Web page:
Dipnoics are fish that can survive outside the water, as they have a swimming bladder adapted to aerial breathing. They existed in abundance during the Triassic period, but currently there are only three species. One who lives in the Amazon, another in Australia and the last in tropical Africa. They are Lepidosiren, Neoceratodus and Protopterus, respectively.
This nomenclature means “double breather”, because in addition to gills, they have functional lungs. As a result, dipnoicos need air to survive and in the absence of this respiratory activity, the gills can degenerate and result in drowning.
This double-breathing characteristic makes researchers believe that dipnoic fish are ancestors of all terrestrial vertebrates and that they have adapted for survival during major droughts.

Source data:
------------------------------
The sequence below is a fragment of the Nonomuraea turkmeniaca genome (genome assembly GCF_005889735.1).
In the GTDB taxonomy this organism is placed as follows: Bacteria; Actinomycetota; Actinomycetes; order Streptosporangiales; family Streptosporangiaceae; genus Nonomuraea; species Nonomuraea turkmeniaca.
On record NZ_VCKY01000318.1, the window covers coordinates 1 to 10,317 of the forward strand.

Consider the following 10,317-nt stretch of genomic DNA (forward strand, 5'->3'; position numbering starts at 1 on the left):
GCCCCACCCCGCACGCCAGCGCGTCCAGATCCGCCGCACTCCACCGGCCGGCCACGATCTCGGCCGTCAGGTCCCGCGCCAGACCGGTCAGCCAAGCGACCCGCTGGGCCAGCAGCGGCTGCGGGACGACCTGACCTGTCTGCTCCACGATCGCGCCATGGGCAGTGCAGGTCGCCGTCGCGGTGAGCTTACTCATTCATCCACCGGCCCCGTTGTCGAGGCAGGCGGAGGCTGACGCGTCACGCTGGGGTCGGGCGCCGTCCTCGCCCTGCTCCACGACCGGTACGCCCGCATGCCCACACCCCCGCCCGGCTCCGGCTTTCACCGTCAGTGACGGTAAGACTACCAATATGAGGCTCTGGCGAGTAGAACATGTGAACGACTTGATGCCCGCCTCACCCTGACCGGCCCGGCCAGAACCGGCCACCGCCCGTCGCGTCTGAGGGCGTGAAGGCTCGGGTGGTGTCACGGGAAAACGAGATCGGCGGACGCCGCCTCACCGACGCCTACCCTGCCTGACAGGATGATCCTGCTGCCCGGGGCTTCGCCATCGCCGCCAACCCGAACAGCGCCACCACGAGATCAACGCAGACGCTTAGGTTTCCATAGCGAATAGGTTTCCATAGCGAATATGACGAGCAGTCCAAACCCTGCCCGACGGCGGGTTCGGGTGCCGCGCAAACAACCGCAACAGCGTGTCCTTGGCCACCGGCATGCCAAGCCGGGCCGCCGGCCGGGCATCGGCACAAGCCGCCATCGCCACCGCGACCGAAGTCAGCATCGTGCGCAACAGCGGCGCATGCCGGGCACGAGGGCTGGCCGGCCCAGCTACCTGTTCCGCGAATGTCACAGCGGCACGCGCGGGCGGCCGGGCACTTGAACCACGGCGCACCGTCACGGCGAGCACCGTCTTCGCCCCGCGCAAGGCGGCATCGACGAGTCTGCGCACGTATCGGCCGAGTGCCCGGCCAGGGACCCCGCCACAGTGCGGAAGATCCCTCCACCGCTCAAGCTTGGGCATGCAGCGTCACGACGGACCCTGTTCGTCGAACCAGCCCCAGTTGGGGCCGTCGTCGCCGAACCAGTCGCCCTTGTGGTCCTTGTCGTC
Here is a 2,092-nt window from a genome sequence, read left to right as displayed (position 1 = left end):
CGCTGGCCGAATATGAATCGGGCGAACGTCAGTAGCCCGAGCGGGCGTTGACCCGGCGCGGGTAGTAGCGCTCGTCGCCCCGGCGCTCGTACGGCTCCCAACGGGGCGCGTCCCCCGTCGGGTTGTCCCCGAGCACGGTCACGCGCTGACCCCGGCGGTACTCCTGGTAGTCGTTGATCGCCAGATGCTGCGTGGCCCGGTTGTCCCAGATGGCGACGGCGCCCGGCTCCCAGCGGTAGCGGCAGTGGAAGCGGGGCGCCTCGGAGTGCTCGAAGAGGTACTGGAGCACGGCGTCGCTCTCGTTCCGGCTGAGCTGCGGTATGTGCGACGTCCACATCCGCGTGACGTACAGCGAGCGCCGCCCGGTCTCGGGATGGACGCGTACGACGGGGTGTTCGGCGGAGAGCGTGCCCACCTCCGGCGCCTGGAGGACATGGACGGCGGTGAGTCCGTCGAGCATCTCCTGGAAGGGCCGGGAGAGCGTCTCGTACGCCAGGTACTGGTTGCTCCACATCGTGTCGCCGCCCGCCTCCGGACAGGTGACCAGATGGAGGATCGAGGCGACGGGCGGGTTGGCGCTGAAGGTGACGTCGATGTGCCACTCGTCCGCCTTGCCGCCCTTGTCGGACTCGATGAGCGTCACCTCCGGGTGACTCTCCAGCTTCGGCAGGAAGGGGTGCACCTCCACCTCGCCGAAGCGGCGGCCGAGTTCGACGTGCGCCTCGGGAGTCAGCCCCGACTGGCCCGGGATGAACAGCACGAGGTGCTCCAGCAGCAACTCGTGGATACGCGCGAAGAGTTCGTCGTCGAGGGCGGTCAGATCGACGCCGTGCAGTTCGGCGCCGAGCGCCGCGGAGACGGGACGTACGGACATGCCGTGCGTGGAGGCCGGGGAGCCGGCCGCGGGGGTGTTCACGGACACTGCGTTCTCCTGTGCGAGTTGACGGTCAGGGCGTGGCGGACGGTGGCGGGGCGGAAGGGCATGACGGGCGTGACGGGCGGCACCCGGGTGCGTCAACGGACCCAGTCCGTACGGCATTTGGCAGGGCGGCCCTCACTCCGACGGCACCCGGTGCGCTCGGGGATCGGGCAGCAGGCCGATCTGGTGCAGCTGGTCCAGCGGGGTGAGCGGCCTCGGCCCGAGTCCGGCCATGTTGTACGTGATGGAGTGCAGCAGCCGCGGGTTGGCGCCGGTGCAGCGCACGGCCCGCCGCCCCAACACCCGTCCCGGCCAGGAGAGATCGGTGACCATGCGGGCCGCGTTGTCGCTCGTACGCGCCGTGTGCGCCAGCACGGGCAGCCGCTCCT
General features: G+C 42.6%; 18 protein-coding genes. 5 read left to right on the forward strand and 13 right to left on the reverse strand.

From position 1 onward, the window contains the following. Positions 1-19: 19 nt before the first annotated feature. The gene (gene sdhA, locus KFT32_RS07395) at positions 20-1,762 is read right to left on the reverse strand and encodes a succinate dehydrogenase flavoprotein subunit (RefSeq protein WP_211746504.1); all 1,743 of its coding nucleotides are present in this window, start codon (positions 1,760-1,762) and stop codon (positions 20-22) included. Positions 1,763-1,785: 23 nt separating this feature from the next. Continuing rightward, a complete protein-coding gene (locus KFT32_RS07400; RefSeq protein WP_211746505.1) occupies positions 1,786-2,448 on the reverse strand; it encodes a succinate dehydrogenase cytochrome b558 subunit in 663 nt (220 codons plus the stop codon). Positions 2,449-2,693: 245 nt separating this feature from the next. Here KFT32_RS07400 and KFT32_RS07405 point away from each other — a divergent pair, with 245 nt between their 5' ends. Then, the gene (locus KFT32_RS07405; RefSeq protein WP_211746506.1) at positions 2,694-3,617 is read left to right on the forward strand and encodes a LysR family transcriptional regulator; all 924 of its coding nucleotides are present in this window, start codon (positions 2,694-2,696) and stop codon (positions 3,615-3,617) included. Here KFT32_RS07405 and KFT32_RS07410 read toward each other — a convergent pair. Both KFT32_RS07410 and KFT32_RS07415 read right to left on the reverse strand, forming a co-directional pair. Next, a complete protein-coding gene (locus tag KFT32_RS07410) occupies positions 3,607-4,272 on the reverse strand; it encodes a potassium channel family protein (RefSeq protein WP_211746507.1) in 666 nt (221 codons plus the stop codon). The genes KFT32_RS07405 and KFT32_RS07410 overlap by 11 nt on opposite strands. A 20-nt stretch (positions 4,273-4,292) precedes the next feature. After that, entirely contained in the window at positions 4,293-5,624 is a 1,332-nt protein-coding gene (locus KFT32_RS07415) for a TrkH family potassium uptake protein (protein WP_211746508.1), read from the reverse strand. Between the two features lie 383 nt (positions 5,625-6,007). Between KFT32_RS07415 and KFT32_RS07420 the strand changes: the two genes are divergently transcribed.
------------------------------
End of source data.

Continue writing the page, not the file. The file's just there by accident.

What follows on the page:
Scholars have discovered fossils of burrows of dipnoic fish that date back 395 million years ago, when they would have developed the ability to breathe air.
Anatomically, dipnoic fish have skulls and bony jaws, but have no teeth on the underside. The rest of the body, such as the back, tail and anus, form a single fin. Regarding food, they are omnivorous and feed on crustaceans, larvae and mollusks.
The Protopterus species that lives in Africa is the one that suffers most from the lack of water. For this reason, fish of this species dig a kind of hole in the mud when there is a long period of drought. In this hole, it can survive up to 2 years without water, as long as it has an air intake. When the dry season ends, they return to being aquatic